(01/15/21) National Seed Swap Day has been celebrated every year on the last Saturday of January since its inception in Washington, D.C., in 2006. On this day — this year, it falls on Jan. 30 — gardeners come together and swap seeds from their best plants.
The art of seed-saving has all but disappeared from our culture. However, some passionate gardeners continue to carry on the time-honored and cost-effective tradition of collecting the seeds from each year’s harvest to grow next year’s crop.
For centuries all across the globe, humans have been exchanging seeds to the betterment of our civilization — and sometimes to the detriment of native ecosystems.
Here’s one example from history: the spice routes that linked the East to the West. In the 15th century, the Spanish, Italians and Portuguese were seeking spices. This led to the exploration of other continents and the discovery of many important agricultural crops, such as corn and sugarcane.
With the trade of seeds, Europeans could grow plants native to other countries themselves. No longer did they have to wait for the seasonal return of the traders traveling the spice route.
But trading seeds also opened the door to introducing new plants that threaten native ones. In the early 1900s, we began to understand the importance of seed source; conserving genetic material, favorable characteristics and physiological quality of plants; and understanding how plants adapt to and grow in different environments.
Years later, seeds are still critical to humanity. In 2008, the Svalbard Global Seed Vault opened on a remote island halfway between mainland Norway and the North Pole deep inside a mountain. The seed vault holds the world’s largest collection of crops — more than 1 million samples from around the world, with room for more — in an effort to protect diversity and the plant food supply of the world.
The extremely cold climate of this geographic region makes it an ideal location. Seeds are best stored at -18 degrees Celsius. The permafrost in the region and the extremely thick rock ensure the seeds will remain frozen even if power is lost due to either natural or human disasters.
You don’t need a huge vault inside a mountain to save seeds yourself, though. It’s easy to do and is a great way to preserve your flower and vegetable gardens, keep them going from year to year and share them with friends, family and neighbors. Seed-saving is a rewarding hobby that can save you money and help preserve local flavors.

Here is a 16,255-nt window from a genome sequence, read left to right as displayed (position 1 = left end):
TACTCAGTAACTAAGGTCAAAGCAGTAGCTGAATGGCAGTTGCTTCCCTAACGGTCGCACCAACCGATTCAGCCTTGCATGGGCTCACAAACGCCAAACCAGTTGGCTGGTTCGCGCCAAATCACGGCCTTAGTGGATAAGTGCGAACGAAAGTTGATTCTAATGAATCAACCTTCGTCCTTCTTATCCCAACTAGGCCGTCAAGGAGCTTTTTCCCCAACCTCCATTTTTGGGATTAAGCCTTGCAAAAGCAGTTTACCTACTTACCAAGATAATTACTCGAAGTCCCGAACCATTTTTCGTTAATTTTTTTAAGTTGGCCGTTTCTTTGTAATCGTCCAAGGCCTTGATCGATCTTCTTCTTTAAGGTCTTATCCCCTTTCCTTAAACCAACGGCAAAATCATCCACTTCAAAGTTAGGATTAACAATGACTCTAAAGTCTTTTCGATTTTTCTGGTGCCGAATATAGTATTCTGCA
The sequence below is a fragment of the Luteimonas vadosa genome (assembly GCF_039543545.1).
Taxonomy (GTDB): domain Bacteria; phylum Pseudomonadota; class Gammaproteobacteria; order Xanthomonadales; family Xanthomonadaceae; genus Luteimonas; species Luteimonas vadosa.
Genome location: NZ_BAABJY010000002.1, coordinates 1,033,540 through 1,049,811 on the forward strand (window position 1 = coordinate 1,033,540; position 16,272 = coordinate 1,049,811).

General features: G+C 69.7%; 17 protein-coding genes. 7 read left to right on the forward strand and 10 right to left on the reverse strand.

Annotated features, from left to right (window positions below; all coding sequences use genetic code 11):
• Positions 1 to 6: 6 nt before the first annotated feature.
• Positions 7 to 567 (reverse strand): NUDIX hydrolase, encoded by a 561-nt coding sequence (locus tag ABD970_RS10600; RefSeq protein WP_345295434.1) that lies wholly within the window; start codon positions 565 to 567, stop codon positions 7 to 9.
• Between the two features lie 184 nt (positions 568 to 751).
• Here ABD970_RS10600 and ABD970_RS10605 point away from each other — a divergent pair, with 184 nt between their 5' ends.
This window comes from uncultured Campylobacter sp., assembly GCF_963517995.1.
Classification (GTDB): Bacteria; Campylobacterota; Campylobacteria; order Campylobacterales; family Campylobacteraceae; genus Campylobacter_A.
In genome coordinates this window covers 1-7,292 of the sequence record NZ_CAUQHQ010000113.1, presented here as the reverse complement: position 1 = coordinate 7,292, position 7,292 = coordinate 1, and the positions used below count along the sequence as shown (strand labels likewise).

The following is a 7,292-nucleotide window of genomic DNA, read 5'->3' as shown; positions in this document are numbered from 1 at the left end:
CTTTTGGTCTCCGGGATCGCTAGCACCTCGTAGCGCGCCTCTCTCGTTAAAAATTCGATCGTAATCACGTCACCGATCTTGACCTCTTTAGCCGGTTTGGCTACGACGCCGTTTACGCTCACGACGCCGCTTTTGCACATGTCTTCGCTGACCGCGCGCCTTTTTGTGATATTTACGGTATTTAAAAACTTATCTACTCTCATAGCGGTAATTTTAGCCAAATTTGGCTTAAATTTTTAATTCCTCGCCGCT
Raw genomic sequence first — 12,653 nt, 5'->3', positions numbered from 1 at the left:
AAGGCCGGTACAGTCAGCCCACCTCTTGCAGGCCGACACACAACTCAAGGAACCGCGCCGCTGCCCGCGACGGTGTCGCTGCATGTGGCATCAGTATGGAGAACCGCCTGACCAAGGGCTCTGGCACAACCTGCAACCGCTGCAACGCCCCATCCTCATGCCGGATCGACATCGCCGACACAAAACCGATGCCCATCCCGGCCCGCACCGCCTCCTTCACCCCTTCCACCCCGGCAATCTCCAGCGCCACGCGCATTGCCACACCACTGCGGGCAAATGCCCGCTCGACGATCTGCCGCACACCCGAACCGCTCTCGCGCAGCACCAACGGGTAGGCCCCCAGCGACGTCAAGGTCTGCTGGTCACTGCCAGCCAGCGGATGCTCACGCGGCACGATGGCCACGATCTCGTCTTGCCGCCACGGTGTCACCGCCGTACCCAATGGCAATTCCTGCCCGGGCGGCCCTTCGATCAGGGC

First, I’d recommend reading “The Seed Garden: The Art and Practice of Seed Saving.” This is a great resource from the Organic Seed Alliance and Seed Savers Exchange that focuses on vegetable seed varieties. The book provides easy instructions on collecting seeds that are true to type. It also will help you learn about how home gardeners and farmers have saved genetic traits of vegetables over centuries through careful selection and preservation.
Another excellent resource especially close to this Louisiana girl’s heart is John Coykendall’s “Preserving our Roots: My Journey to Save Seeds and Stories.” According to Louisiana Public Broadcasting, Coykendall has been preserving the farming heritage of southeastern Louisiana through seeds and stories by making an annual pilgrimage to Washington Parish to record the growing techniques, recipes and oral histories of Louisiana farmers and gardeners. You can watch a documentary on his story and why he is so passionate about seed-saving on the LPB website at https://bit.ly/2LWXU5x.
We all could benefit from trying new seeds and plants. If this year is anything like the last, folks will continue to garden on a regular basis. You could try hosting a seed party with friends or neighbors. Ask everyone to bring some of their own seeds to swap. Try heirloom varieties. If you do not have your own seeds, why not bring seed envelopes or labels to the party? It is a great way to conserve the biodiversity of plants, and many gardeners out there would benefit from National Seed Swap Day.
Vegetable seeds make a great swap for National Seed Swap Day. Photo by Heather Kirk-Ballard/LSU AgCenter
Beans take up to six weeks to air dry. Photo by Heather Kirk-Ballard/LSU AgCenter
Let herbs, such as this basil, go to flowering so you can save their seeds. Photo by Heather Kirk-Ballard/LSU AgCenter
Pepper seeds are a cinch to save. Photo by Heather Kirk-Ballard/LSU AgCenter